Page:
Baldwin ‘violated the cardinal rules of firearm safety’, trial hears

Baldwin ‘violated the cardinal rules of firearm safety’, trial hears

A defence attorney has told jurors the death of cinematographer Halyna Hutchins was an “unspeakable tragedy” but “Alec Baldwin committed no crime; he was an actor, acting”.

Baldwin’s lawyer Alex Spiro emphasised in his opening statement in a Santa Fe, New Mexico, courtroom that Baldwin, who is on trial for involuntary manslaughter, did exactly what actors always do.

“I don’t have to tell you any more about this, because you’ve all seen gunfights in movies,” Spiro said on Wednesday (Thursday AEST).

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Special prosecutor Erlinda Ocampo Johnson argued in her opening statement that Baldwin “violated the cardinal rules of firearm safety” on the set of the film Rust in the moments leading up to the shooting.

“The evidence will show that someone who played make believe with a real gun and violated the cardinal rules of firearm safety is the defendant, Alexander Baldwin,” special prosecutor Erlinda Ocampo Johnson said.

Spiro replied that “these cardinal rules, they’re not cardinal rules on a movie set”.

“The evidence will show that on a movie set, safety has to occur before a gun is placed in an actor’s hand,” Spiro told the jury.

Johnson emphasised in her opening that the Rust set was a workplace.

“The evidence will show that like in many workplaces, there are people who act in a reckless manner and place other people in danger,” Johnson said.

“That, you will hear, is the defendant.”

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Johnson walked the jurors through the events leading up to the October 21, 2021, shooting.

She said on that day, Baldwin declined multiple opportunities for standard safety checks before the rehearsal and instead “did his own thing” with the revolver at the rehearsal where Hutchins was killed.

“He cocks the hammer, points it straight at Miss Hutchins, and fires that gun, sending that live bullet right into Miss Hutchins’ body,” Johnson said.

Johnson is a relative newcomer to the case, appointed in late April by the Santa Fe district attorney’s office.

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The trial will delve into the confluence of gun safety, high-wattage celebrity and a low-budget Western movie on the remote ranch set.

The 16 jurors — 11 women and five men — come from a region with strong currents of gun ownership and safety informed by backcountry hunting. Four of the jurors will be deemed alternates while the other 12 deliberate once they get the case.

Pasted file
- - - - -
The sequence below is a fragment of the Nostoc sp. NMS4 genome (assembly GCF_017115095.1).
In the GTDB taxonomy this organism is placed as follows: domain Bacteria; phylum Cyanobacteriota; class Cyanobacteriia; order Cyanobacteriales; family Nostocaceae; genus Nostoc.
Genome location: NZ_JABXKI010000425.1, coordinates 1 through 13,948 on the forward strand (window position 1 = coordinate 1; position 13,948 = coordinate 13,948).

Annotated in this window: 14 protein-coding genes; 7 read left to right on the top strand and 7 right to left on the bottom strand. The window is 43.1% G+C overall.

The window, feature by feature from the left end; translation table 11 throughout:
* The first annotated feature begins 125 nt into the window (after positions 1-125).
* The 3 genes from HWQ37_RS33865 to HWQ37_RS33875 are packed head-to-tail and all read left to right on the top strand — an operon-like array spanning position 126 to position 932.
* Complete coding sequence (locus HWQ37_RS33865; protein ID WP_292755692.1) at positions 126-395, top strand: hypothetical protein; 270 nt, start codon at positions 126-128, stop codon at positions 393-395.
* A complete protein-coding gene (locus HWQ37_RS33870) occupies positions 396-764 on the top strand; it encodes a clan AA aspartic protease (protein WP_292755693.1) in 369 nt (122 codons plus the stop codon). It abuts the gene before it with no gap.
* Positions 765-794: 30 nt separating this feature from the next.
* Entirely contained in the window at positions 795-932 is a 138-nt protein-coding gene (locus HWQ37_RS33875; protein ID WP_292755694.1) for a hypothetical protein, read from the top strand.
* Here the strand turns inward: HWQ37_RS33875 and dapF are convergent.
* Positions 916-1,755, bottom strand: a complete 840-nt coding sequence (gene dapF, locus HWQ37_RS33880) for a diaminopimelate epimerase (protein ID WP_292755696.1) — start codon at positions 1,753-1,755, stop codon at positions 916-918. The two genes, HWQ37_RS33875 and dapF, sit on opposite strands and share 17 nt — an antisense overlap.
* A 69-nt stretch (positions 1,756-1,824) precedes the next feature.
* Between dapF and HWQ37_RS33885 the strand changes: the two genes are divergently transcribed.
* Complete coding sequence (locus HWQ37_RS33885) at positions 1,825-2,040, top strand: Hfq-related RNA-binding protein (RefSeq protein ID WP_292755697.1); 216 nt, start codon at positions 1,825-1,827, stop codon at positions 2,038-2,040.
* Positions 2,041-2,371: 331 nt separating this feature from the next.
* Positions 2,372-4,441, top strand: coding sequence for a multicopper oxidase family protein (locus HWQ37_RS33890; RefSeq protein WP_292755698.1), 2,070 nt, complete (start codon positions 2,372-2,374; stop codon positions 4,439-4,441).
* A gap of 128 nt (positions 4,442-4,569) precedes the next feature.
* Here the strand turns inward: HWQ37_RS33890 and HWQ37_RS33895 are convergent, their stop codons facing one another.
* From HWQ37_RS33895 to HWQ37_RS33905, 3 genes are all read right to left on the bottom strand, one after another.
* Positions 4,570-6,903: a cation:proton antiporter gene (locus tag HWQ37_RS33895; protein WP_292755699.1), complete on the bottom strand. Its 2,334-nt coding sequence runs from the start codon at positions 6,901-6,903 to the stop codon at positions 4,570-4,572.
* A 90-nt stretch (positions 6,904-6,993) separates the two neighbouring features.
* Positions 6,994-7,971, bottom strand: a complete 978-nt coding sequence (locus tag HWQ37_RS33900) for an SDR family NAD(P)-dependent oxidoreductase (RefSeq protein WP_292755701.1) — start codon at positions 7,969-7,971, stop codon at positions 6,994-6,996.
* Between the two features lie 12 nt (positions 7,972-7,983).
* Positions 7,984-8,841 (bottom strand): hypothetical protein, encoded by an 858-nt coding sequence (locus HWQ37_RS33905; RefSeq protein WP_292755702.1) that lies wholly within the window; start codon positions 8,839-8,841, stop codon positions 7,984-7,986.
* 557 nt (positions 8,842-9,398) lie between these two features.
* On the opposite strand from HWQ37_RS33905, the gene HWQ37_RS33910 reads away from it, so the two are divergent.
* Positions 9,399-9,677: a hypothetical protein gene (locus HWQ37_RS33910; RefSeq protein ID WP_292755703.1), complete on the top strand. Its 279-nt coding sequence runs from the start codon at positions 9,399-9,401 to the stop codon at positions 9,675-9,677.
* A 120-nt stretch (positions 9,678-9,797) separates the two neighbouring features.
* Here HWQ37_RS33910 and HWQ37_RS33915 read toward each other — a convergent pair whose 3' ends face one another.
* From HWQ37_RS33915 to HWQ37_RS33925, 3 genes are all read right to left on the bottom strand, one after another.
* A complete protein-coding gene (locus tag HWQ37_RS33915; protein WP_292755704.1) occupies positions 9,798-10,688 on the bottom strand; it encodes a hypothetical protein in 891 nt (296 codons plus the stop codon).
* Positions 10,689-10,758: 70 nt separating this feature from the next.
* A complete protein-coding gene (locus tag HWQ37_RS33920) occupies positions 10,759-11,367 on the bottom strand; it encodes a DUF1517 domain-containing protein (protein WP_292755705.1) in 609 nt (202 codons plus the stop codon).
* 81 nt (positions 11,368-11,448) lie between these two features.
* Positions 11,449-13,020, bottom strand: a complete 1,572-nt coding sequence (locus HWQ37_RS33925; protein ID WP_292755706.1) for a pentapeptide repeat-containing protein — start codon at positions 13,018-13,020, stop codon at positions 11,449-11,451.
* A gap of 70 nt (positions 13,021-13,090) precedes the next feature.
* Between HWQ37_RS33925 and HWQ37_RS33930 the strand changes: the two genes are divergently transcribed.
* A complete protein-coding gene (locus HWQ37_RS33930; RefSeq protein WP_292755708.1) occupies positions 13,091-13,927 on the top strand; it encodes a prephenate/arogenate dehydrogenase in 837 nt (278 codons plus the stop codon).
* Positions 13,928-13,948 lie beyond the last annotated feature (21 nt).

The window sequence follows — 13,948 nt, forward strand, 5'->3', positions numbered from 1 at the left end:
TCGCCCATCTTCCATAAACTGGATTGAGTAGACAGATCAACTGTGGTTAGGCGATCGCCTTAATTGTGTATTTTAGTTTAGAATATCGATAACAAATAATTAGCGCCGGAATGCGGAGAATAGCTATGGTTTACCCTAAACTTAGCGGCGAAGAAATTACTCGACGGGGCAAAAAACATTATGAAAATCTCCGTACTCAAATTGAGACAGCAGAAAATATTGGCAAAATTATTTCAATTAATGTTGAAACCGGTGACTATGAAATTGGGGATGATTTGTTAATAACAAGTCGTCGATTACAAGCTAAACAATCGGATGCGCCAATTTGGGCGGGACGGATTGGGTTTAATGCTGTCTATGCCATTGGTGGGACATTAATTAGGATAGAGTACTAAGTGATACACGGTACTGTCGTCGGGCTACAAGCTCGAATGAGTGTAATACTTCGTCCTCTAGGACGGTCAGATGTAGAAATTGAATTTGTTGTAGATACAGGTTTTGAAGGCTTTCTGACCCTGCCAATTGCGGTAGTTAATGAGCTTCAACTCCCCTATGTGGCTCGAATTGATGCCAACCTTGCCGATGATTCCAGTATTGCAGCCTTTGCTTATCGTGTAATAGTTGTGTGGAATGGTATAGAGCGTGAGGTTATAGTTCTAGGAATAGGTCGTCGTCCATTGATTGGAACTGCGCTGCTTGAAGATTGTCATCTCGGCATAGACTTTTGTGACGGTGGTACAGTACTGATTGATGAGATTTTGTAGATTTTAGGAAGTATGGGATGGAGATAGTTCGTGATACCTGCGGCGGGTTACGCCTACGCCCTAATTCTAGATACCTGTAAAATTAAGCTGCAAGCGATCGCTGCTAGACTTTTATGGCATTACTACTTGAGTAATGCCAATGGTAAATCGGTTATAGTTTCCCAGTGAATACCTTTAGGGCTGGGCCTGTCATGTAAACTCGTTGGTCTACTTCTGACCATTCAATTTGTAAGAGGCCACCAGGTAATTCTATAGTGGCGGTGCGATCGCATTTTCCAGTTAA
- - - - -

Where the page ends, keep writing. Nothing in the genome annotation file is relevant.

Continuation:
The shooting death of cinematographer Hutchins nearly three years ago sent shock waves through the film industry and led to one felony charge against Baldwin that could result in up to 18 months in prison.

Baldwin has pleaded not guilty. He entered the courtroom with a disposable coffee cup in his hand. His wife Hilaria Baldwin and brother, Stephen Baldwin, were seated close by in the audience, among relatives and friends of the defendant.

He sat surrounded by his lawyers, wearing a dark blue suit in the downtown Santa Fe courthouse a short drive from the movie-ranch setting of scenes from Rust.

Baldwin has claimed the gun fired accidentally after he followed instructions to point it toward Hutchins, who was behind the camera. Unaware that it was loaded with a live round, he said he pulled back the hammer — not the trigger — and it fired.

Prosecutors have said they’ll present evidence that Baldwin went “off script” and failed to follow basic industry standards for firearms safety when he pointed the firearm at Hutchins.

Baldwin, the star of Beetlejuice, Glengarry Glen Ross and 30 Rock, has been a household name as an actor and public personality for more than three decades.

In court filings, defence attorneys have highlighted that the armorer, Hannah Gutierrez-Reed, already has been found responsible for the shooting, along with testimony that the gun had been checked by an assistant director before it was handed to Baldwin — and that the shooting was incomprehensible and shocking to the entire movie crew because of their belief that there was no live ammunition on set.

Prosecutors have two alternative standards for proving the charge. One is based on the negligent use of a firearm. The other is proving beyond a reasonable doubt that Baldwin acted with total disregard or indifference for the safety of others.

Testimony at trial will delve into shortcomings in a final safety check of the gun before Baldwin began rehearsing with it, as well as the mechanics of the weapon and whether it could have fired without a trigger pull. The live bullet that killed Hutchins also wounded director Joel Souza.

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